Smart Solar Ballot to Supreme Court
A utility-backed ballot proposal that would outline rules about solar power in Florida was sent Tuesday to the state Supreme Court for review. Attorney General Pam Bondi’s office forwarded the “Consumers for Smart Solar” proposal to the state’s top court to determine if the proposed ballot language is limited to a single subject, the wording is unambiguous and the summary meets a 75-word limit. The proposed constitutional amendment — financially backed by Florida Power & Light, Duke Energy, Gulf Power and Tampa Electric — is one of two rival solar amendments that could be on the November 2016 ballot. The Consumers for Smart Solar ballot summary states: “This amendment establishes a right under Florida’s Constitution for consumers to own or lease solar equipment installed on their property to generate electricity for their own use. State and local governments shall retain their abilities to protect consumer rights and public health, safety and welfare, and to ensure that consumers who do not choose to install solar are not required to subsidize the costs of backup power and electric grid access to those who do.” If the court signs off on the wording, backers of the initiative would need to submit a total of 683,149 valid petition signatures by Feb. 1 to get on the November 2016 ballot. Consumers for Smart Solar had submitted 250,007 valid signatures as of Tuesday afternoon, according to the state Division of Elections. The Supreme Court has already approved ballot language for the rival initiative, sponsored by a group called “Floridians for Solar Choice.” That proposal, in part, would allow businesses to generate and sell up to two megawatts of solar power to customers on the same or neighboring properties. In doing so, it would largely shield the solar producers from state and local regulations. Floridians for Solar Choice had submitted 230,763 signatures as of Tuesday.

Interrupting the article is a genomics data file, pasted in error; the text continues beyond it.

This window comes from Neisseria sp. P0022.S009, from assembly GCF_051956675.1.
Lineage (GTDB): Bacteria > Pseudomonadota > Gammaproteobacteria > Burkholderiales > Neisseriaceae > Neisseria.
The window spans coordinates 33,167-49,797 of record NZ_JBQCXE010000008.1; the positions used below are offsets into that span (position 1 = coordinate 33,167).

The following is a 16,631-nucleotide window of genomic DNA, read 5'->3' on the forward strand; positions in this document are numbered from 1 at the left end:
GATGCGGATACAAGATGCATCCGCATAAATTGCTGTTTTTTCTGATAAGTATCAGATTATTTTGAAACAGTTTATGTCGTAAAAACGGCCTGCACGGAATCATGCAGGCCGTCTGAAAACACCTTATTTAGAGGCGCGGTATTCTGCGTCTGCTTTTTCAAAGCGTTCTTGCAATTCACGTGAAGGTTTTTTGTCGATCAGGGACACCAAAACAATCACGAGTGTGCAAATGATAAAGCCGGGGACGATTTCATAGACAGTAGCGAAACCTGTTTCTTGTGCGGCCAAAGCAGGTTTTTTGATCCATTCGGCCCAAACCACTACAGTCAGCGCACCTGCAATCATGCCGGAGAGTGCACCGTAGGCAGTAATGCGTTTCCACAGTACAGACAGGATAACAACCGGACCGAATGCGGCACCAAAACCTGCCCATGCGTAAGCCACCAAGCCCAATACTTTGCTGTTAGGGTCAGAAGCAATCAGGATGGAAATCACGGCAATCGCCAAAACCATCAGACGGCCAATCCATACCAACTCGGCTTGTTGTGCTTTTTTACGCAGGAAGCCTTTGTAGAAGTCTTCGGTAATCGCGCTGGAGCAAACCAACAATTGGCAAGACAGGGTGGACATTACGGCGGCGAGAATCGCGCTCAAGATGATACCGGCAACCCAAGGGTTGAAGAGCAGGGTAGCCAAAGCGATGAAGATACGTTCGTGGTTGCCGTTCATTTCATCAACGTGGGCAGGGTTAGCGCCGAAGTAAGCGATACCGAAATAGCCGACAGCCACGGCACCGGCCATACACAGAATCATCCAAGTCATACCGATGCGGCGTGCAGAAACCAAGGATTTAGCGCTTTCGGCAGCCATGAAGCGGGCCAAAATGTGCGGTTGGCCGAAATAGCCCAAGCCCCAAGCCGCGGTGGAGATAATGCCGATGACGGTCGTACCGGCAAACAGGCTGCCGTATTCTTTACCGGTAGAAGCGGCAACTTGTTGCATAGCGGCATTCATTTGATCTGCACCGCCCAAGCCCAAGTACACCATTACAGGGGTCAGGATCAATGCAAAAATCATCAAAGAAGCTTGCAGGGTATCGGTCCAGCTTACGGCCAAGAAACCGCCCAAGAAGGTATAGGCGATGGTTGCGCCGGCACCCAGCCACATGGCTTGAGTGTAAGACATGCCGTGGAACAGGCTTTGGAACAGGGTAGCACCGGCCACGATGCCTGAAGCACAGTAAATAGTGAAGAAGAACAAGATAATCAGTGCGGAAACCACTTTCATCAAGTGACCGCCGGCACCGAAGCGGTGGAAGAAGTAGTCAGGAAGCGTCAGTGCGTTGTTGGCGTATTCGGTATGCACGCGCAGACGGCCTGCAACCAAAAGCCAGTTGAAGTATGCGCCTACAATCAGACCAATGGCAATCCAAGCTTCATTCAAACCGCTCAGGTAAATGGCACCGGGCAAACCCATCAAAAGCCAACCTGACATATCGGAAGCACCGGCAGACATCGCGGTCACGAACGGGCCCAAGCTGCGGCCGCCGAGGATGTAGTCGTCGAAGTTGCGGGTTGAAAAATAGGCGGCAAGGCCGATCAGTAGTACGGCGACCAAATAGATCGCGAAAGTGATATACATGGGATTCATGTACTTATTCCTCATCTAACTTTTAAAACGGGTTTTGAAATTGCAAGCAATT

$80 Million Proposed for Tourism Marketing
The state’s tourism-marketing arm would receive a boost of $6 million from the current year under Gov. Rick Scott’s proposed $79.3 billion budget released Monday. The proposal comes amid Scott’s drive for Florida to attract 100 million visitors in a single calendar year. Under his proposal, Visit Florida would receive $80 million during the fiscal year that starts July 1, of which $30 million would be non-recurring or one-time funds for its marketing efforts. State lawmakers will craft a final budget during the 2016 legislative session, which begins in January. Scott announced last week that Florida saw a record 79.1 million tourists in the first nine months of the year, with the tourism industry now accounting for 1.195 million jobs, up 5.2 percent from a year earlier.
Lawmakers To Review Scott Budget Plan
With Gov. Rick Scott proposing a $79.3 billion budget for the upcoming fiscal year, House and Senate committees next week will start looking at details of the plan. Numerous legislative panels will receive presentations about Scott’s proposal, which is an initial step as lawmakers prepare to draw up a budget for the fiscal year starting July 1. The House Appropriations Committee is scheduled to receive a presentation at noon Tuesday from Scott’s budget chief, Cynthia Kelly, and the Senate Appropriations Committee will receive a presentation at 10 a.m. next Wednesday, according to calendars posted online. Also, subcommittees will receive a series of presentations, starting Tuesday with the House Education Appropriations Subcommittee and the House Transportation and Economic Development Appropriations Subcommittee. Meanwhile, the House Finance & Tax Committee on Tuesday is expected to hear about Scott’s proposed $1 billion tax-cut package. Five Senate budget subcommittees are slated to receive presentations next Thursday.
The News Service of Florida